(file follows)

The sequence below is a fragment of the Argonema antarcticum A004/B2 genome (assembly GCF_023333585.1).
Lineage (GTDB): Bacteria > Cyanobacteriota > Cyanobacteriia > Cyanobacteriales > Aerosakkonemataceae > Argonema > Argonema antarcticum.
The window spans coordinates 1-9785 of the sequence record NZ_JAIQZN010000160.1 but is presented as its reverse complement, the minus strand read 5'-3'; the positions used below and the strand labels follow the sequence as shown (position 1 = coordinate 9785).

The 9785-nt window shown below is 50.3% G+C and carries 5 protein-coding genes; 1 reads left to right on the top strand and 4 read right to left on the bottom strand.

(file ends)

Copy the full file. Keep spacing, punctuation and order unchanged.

The sequence below is a fragment of the Argonema antarcticum A004/B2 genome (assembly GCF_023333585.1).
Lineage (GTDB): Bacteria > Cyanobacteriota > Cyanobacteriia > Cyanobacteriales > Aerosakkonemataceae > Argonema > Argonema antarcticum.
The window spans coordinates 1-9785 of the sequence record NZ_JAIQZN010000160.1 but is presented as its reverse complement, the minus strand read 5'-3'; the positions used below and the strand labels follow the sequence as shown (position 1 = coordinate 9785).

The 9785-nt window shown below is 50.3% G+C and carries 5 protein-coding genes; 1 reads left to right on the top strand and 4 read right to left on the bottom strand.